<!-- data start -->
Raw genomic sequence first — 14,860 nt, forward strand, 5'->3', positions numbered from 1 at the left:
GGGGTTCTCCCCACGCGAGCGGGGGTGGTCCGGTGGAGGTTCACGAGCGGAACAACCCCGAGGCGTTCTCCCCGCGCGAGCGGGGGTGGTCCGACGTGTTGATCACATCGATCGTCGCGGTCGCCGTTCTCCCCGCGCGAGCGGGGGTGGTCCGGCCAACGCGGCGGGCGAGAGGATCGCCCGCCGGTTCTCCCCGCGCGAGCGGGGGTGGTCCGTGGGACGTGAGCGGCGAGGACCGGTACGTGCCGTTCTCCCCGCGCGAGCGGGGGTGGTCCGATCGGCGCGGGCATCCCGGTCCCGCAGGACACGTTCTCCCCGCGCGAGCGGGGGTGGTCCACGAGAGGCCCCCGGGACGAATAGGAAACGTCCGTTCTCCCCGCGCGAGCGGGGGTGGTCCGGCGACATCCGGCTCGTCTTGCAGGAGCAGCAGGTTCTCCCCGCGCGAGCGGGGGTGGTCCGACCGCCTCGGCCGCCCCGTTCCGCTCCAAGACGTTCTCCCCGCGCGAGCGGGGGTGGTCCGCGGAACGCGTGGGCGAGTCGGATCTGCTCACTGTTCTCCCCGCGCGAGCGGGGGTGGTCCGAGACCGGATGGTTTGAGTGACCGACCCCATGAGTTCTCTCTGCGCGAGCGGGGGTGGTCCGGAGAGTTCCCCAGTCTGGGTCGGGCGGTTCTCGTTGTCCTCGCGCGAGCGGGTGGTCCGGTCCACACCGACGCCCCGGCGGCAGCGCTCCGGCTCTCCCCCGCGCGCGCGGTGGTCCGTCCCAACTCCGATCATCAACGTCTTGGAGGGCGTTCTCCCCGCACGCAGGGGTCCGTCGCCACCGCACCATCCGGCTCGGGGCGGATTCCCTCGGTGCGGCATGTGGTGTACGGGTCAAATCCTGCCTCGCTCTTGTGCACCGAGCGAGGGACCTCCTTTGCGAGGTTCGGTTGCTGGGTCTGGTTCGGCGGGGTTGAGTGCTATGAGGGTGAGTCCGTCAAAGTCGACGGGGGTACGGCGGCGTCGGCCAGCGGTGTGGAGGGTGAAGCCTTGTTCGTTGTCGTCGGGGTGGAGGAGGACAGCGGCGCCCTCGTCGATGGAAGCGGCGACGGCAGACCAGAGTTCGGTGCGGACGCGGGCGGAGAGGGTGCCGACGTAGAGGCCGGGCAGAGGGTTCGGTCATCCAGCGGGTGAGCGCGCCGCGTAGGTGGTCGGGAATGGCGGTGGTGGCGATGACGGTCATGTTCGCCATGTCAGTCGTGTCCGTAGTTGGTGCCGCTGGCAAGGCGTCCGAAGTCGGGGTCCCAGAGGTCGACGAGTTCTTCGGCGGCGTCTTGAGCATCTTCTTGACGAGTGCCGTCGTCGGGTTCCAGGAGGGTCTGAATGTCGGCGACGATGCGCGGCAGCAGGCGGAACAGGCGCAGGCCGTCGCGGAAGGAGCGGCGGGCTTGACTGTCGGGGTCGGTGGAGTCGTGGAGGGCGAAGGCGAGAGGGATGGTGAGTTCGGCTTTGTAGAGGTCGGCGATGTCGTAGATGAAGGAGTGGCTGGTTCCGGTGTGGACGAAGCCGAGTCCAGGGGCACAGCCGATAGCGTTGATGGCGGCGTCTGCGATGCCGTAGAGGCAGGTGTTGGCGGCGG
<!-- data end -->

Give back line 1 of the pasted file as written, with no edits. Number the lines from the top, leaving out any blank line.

Raw genomic sequence first — 14,860 nt, forward strand, 5'->3', positions numbered from 1 at the left: